The definition of a pack rat depends largely on one's point of view. In the wild, it is a small rodent that lives communally, in large nests called middens, and collects any found objects to assist in building the nest. Among humans, this term is used for a person who keeps everything and has a hard time throwing anything away.
Most people who consider themselves to be pack rats hate to throw things away because of the fear that they might be needed at some point in the future. This type of behavior can be practiced to greater or lesser extremes, however; one person might have a difficult time throwing things away but still be able to maintain a clean and well organized home, while another might quickly lose control. Hording may be a sign of mental illness and can cause serious social and health-related problems.
The main problem for a pack rat is what to do with all the stuff he or she accumulates. Organized individuals usually find space to store their stuff in one place and may be able to keep the amount of stuff that they have to a controlled level. Hoarders and other disorganized people usually stores the stuff all over the house — any flat, level surface becomes storage, whether it is the dining room table or an ironing board.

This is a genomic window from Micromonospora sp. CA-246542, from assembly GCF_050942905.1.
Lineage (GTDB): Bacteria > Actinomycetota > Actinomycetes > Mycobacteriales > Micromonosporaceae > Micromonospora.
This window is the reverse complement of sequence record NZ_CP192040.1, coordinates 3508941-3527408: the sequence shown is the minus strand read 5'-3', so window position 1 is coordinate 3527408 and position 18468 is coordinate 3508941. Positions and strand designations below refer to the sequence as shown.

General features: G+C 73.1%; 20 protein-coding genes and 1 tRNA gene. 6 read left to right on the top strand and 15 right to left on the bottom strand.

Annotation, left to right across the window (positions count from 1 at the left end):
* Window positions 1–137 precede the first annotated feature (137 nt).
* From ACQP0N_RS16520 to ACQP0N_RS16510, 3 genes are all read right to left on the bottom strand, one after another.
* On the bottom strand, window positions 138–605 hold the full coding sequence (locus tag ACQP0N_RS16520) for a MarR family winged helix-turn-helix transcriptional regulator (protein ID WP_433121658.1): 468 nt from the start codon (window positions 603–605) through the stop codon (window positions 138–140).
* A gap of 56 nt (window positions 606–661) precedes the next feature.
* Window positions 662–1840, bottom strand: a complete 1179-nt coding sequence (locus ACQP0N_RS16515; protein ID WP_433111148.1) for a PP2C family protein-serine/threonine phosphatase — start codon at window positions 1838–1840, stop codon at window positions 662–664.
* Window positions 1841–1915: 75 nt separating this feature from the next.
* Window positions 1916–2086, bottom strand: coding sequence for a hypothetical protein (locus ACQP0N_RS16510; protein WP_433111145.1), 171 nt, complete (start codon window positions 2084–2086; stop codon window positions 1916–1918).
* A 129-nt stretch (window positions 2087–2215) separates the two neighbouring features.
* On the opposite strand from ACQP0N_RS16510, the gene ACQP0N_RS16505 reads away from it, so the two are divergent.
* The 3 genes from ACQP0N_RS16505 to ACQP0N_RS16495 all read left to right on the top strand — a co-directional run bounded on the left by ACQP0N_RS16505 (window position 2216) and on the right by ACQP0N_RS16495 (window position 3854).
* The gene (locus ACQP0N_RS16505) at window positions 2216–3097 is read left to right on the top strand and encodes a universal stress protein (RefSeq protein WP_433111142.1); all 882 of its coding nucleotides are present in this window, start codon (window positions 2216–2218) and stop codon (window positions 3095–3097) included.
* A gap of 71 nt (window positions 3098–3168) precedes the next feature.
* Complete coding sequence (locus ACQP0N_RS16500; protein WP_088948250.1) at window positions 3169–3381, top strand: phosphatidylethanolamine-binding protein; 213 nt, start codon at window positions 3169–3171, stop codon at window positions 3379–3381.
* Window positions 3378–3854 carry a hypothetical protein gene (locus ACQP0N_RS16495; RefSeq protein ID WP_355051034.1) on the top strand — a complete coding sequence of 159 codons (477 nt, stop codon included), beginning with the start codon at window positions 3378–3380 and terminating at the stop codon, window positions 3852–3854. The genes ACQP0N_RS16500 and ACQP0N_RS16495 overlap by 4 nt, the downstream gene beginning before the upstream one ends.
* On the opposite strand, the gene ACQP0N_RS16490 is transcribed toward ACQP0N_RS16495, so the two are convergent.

When hoarding behavior gets out of control, it can have serious consequences. Friends and family may avoid the person's home, since it's filled with items; the individual may even be reluctant to invite people in for fear that they may discover the seriousness of the problem. Eventually, sheer amount of stuff can allow it to become a breeding ground for insects and rodents, and mold and mildew might grow on buried items that have become damp. Individuals who keep animals often cannot care for them, leading to them never being cleaned or their waste disposed of.
The term "pack rat" often has unflattering connotations, and some people prefer names like "collector" to avoid the hoarding stigma. Ideally, this person should strive to keep only those things that are truly important, throw away the detritus, and maybe have a yard sale once in a while. Some community education programs offer one-day classes on organizing closets and homes, and these may be helpful if the clutter level is getting unmanageable.